RUSH: No, I totally… They cannot allow this guy to do any of that. They cannot. Whether your theory holds water or not — and I must say, your theory has a lot of attractive aspects to it to me. But regardless that, they cannot allow Donald Trump to be seen as in any way improving the lot in life for the middle class or for anybody. They don’t want Trump to be perceived as somebody making positive changes, improvement, upwardly mobile changes for a majority of the American people.

Now, your theory that climate change is just one of many policies rooted in demographics designed to literally take away self-reliant possibilities from many people in the middle class. Make it impossible for them. Like coal jobs gone, pipeline jobs gone. Blue-collar, white-collar, middle class jobs gone. Take the opportunity to earn a living away, and you automatically convert them to Democrat voters who become dependent. You combine that with illegal immigration and amnesty, and you have a party in power in perpetuity.

Interesting theory, and I do not immediately discount it. That’d be an interesting thing to add to the litany of reasons for climate change when trying to persuade particularly nonpolitically oriented people. I appreciate the call, Westin. Thank you very much. You know, along these same lines, technology is ramping up even while the left did indeed… I mean, Obama made it plain know plain he was gonna destroy the coal industry. This is why Westin’s theory is interesting to me. Obama ran on it very openly. He promised during his campaign that he was gonna attack the coal industry.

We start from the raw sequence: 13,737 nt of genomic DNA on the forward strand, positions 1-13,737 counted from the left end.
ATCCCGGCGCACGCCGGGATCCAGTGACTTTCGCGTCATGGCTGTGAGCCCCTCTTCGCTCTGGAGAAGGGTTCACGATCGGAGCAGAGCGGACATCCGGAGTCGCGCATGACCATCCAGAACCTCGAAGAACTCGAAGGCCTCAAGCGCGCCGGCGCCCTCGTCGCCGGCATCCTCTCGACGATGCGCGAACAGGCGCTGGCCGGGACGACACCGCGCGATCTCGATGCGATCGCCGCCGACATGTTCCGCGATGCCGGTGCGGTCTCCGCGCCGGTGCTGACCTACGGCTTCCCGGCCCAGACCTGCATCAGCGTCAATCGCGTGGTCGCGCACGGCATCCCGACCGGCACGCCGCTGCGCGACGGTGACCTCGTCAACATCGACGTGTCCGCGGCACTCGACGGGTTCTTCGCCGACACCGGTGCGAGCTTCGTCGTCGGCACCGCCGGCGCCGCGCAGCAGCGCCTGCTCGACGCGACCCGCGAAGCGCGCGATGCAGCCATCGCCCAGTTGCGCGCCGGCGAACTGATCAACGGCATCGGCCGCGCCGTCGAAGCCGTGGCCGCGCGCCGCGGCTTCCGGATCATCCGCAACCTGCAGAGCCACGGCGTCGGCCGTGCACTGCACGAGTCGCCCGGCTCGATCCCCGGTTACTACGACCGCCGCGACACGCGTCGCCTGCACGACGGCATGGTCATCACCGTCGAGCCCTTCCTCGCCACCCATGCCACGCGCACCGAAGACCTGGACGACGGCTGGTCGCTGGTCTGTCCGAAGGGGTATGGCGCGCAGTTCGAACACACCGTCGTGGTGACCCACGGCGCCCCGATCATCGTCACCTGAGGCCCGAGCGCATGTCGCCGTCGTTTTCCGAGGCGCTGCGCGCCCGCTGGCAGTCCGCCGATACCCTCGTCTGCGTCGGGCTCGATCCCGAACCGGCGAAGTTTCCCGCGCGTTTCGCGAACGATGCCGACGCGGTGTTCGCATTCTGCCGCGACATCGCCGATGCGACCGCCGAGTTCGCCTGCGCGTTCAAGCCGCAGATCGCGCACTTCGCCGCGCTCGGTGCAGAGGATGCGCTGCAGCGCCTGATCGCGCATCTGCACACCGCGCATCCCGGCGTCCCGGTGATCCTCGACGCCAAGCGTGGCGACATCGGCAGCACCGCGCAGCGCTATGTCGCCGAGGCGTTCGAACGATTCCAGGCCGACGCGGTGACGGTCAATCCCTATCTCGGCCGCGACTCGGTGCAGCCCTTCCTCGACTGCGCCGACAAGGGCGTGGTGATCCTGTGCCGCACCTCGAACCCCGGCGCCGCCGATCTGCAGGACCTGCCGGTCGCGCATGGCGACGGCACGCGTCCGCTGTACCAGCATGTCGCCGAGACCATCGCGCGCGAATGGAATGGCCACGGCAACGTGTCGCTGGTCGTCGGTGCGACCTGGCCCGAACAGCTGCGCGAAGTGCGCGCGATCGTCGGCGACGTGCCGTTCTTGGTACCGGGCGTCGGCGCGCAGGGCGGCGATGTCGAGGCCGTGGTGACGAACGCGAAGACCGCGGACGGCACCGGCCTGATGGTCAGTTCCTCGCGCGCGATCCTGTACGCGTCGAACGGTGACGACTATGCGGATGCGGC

He was gonna put it out of business and make it the stupidest decision in the world for a business to stay in coal. It was gonna be cost prohibitive, there wouldn’t be profits, all under the guise of sustainability, clean energy, renewals, and saving the planet and so forth. But what if the objective was actually — and you couple that with the fact that the Obama campaign openly admitted that they were abandoning white middle class workers-voters in exchange for a coalition of added-up minority groups.